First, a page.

The narrative of the American horror drama, Things Heard & Seen chronicles the falling foundation of marriage while meandering in a supernatural realm. The film is directed by the husband and wife duo of Shari Springer Berman and Robert Pulcini. It is based on a novel by Elizebeth Brundage, called “All Things Cease To Appear.” In films that rely heavily on atmospherics, cinematography itself becomes a character. Larry Smith is exceptional as the DOP, adding the hue of gloominess to the whole narrative. The film stars the very talented Amanda Seyfried and James Nortan as Catherine and Geroge Clair, respectively.
‘Things Heard & Seen’ Summary
The year is 1980. Somewhere in Hudson Valley, a car pulls up in the garage. The grainy and cold lines of snow over the roof and the trees give evidence of a rough night. The air carries a frosty and bitter disdain within itself.
A man comes out of the car. He sees that blood drops from the ceiling of the garage on the windshield. He rushes inside the house. We cut to a much brighter setting from the past where the daughter is celebrating her birthday. George has got a job in Saginaw, in a small college as an art professor. Catherine on the other hand has to sacrifice her career to move with George. She is not elated about it but she prioritizes her marriage over her career. They move to their house in Saginaw where Catherine starts to notice certain anomalies. It all starts from assumptions but slowly she gets enough proof that their house is being shared by someone else too. In the meantime till these revelations are made their marriage becomes more and more toxic. George is a convenient liar and a narcissist of the highest order. As Catherine puts it, he always gets what he wants. He is popular among his female students and often indulges in infidelity quite casually.
Catherine finds respite in Floyd, played by the amazing F. Murray Abraham, who is also the chair of George’s college. He believes her when she says that spirits are present in the house. He was a patron of the Swedish philosopher, Emanuel Swedenborg, who wrote a book on the concept of the afterlife.
Rhea Seahorn plays Justine, who is a colleague of George’s. She sees through him and makes a correct assumption about his dishonest and corrupt behavior.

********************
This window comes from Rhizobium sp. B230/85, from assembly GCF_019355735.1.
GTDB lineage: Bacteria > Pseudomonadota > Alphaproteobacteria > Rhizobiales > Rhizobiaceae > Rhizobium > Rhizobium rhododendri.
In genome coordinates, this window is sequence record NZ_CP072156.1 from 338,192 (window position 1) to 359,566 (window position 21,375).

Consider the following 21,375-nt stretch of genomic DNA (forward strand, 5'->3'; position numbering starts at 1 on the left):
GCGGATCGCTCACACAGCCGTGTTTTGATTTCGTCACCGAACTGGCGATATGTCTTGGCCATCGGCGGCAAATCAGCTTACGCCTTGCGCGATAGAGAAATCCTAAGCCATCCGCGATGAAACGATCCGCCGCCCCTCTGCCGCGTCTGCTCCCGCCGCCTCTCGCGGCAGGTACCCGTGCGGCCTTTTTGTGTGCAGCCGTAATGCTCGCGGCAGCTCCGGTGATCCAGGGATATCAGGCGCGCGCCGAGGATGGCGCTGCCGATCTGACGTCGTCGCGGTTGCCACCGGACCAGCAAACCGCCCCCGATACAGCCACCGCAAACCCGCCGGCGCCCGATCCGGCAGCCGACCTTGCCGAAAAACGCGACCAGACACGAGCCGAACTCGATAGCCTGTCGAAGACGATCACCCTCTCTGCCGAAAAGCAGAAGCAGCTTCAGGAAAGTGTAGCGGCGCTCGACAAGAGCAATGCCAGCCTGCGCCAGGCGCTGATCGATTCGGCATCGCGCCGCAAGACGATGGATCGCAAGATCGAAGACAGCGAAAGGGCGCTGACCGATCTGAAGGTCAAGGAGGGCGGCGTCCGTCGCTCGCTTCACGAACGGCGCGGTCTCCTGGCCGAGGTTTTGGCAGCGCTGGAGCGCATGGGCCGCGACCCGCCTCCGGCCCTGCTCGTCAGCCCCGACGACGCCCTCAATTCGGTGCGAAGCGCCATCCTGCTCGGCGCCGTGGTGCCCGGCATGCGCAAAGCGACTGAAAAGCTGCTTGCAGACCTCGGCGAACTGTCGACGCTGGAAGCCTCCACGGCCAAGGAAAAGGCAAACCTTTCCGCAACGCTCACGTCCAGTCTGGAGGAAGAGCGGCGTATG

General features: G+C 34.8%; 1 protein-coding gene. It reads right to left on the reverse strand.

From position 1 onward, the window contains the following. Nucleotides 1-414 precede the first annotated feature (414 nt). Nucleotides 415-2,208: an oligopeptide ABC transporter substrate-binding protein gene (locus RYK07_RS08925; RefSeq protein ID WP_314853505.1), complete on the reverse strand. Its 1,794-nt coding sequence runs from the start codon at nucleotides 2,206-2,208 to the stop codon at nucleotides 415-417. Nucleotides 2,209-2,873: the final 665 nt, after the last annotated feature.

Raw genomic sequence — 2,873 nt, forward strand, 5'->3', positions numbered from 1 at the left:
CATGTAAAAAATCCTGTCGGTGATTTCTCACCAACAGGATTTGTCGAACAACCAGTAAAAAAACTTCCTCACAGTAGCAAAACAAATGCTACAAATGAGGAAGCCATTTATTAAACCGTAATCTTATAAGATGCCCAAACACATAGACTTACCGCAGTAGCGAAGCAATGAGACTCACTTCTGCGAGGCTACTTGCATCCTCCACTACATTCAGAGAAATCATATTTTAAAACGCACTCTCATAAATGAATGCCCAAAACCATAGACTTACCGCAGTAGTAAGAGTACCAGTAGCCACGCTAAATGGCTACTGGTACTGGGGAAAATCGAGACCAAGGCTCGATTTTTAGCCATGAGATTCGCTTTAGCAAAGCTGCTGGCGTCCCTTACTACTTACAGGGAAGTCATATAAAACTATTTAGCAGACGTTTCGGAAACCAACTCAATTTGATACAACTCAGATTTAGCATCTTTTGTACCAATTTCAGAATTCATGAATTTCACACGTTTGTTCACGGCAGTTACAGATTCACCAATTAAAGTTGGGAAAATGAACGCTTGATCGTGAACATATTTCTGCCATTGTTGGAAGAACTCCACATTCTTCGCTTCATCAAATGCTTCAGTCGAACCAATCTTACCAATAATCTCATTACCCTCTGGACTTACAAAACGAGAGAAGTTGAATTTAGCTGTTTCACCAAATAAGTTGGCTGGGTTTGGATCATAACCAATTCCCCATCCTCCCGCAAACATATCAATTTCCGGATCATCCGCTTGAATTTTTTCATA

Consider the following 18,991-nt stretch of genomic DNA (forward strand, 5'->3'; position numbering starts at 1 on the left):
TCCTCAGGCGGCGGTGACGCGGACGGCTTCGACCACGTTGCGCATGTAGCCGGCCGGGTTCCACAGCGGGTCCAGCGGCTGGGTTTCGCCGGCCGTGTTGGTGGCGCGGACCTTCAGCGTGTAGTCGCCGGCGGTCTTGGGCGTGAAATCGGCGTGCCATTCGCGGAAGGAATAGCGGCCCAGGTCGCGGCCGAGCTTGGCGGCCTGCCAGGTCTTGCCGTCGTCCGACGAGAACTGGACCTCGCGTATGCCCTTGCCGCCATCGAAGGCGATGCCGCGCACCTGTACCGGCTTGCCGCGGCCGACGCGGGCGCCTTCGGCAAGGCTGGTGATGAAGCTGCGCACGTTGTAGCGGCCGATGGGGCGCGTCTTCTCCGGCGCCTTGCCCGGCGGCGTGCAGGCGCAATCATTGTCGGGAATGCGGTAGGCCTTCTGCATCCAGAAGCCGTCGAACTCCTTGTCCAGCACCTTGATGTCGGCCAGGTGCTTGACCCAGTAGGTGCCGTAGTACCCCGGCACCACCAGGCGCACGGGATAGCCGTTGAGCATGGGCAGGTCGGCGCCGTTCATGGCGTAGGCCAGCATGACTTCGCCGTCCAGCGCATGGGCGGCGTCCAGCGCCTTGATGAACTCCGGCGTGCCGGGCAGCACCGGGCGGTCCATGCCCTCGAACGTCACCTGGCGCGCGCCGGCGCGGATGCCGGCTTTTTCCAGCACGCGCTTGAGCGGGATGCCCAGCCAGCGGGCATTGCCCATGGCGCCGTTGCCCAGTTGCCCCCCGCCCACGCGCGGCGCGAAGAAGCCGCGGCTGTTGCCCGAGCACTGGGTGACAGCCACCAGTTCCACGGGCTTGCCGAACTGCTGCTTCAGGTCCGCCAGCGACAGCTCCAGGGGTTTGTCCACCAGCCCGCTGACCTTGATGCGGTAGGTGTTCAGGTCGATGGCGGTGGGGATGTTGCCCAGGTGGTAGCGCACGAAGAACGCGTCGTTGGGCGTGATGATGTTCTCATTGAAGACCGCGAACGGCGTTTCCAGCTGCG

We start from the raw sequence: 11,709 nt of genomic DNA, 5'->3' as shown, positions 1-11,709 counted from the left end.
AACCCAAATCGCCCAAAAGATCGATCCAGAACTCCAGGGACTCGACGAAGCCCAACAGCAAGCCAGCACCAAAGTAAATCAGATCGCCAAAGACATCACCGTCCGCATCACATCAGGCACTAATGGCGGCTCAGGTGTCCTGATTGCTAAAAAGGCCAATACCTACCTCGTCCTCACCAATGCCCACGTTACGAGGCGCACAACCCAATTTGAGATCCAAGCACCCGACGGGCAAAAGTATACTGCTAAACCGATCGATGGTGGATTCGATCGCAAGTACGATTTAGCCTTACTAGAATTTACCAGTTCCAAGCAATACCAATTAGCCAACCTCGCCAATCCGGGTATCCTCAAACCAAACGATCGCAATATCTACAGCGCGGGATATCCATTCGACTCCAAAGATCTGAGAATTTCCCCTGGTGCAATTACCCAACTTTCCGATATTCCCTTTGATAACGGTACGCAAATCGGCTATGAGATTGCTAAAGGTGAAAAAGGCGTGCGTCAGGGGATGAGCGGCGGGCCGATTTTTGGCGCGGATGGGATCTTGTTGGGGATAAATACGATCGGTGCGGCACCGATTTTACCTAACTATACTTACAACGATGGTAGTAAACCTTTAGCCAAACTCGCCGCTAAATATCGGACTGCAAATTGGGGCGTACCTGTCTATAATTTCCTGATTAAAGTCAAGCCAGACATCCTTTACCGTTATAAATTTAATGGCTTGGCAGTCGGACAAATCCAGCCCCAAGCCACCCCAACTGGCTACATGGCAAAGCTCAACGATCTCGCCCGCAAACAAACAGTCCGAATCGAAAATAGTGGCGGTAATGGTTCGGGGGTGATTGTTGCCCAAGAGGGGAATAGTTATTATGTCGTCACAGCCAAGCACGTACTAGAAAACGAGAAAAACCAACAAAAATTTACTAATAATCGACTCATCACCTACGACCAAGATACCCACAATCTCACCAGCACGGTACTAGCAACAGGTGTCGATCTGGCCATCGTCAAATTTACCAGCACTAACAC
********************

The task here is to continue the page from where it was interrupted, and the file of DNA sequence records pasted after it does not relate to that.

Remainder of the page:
At one end the marriage falls apart like a giant creaking oak tree, now not able to grip the grounds by its roots and on the other hand, the supernatural presence irks, scares, and triggers their innate behaviors to get out of control.
There are some patented routes used to depict the horror, for example, a Lynchian style flickering lamp, or the shadow of the ghost. But here it doesn’t feel that cliche because of the way it is embedded in the narrative. Also, it is not the center of attraction, and neither the film gives it that much importance. It just takes place in the background among other things.
Emanuel Swedenborg’s philosophy of life after death plays a key role in building the supernatural part of the film. The philosophy says that afterlife the spirits reside in an intermediate realm which is neither hell nor heaven. Also, there is no such thing as evil spirit. When an evil person welcomes a spirit then it takes out the evil in him. The spirit is like that shadow that shows your real self in an amplified manner.
Though the premise is quite authentic yet this supernatural aspect is the weakest link of the film. Its presence neither hinders the narrative nor affects it positively.
‘Things Heard & Seen’ Ending Explained
“He who is evil is also in a punishment of evil.”
We see George sailing in the end on Floyd’s boat. It’s the same boat on which he had killed Floyd. Inscribed on the boat is a phrase, “Lost Horizon.” it clearly depicts the state of mind George is in. He has completely lost it. He knows he is embracing evil or maybe he himself is the evil.
According to Swedenborg’s philosophy, there were no evil spirits. There were only evil men. It was said by him that nobody sends us to heaven or hell. It is what we choose. We are attracted to a certain way of living and henceforth we move towards a place that encourages that sort of living. The film also says in the end,
“the gates of hell are visible to only those who are about to come into it.”
So nobody forced Geroge to kill Floyd or Catherine. He was like that. There is no spirit that makes us do something that we don’t want. Much like consuming alcohol. We blame it for our irrational behavior but it is just showing an extreme side of emotion or behavior that exists inside us. It was George throughout. And now he rows his boat closer to the gates of hell, only because that is what he chose for himself.
Overall, Things Heard & Seen has an authentic premise and backed by quite a deep philosophy of Emanual Swedenborg. The stronghold of the film is not its horror part but the breaking fragments of Catherine’s and George’s marriage. Their characters are intriguing and their arcs are very beautifully written. Where on one hand George is just peeling his sophisticated upper layer and exposing the degeneracy of what lies below, on the other hand, Catherine is just becoming steadfast about what she wants. Timid opinions give way to a vociferous voice that has the power of looking in the eye and making a point.
Amanda Seifried and James Nortan are exceptional in their respective characters. Even out bare and skanky bones they create fleshy and juicy performances.
Streaming on Netflix, Things Heard & Seen leaves you with something to be intrigued by, even when you know that it is not satisfactorily executed.
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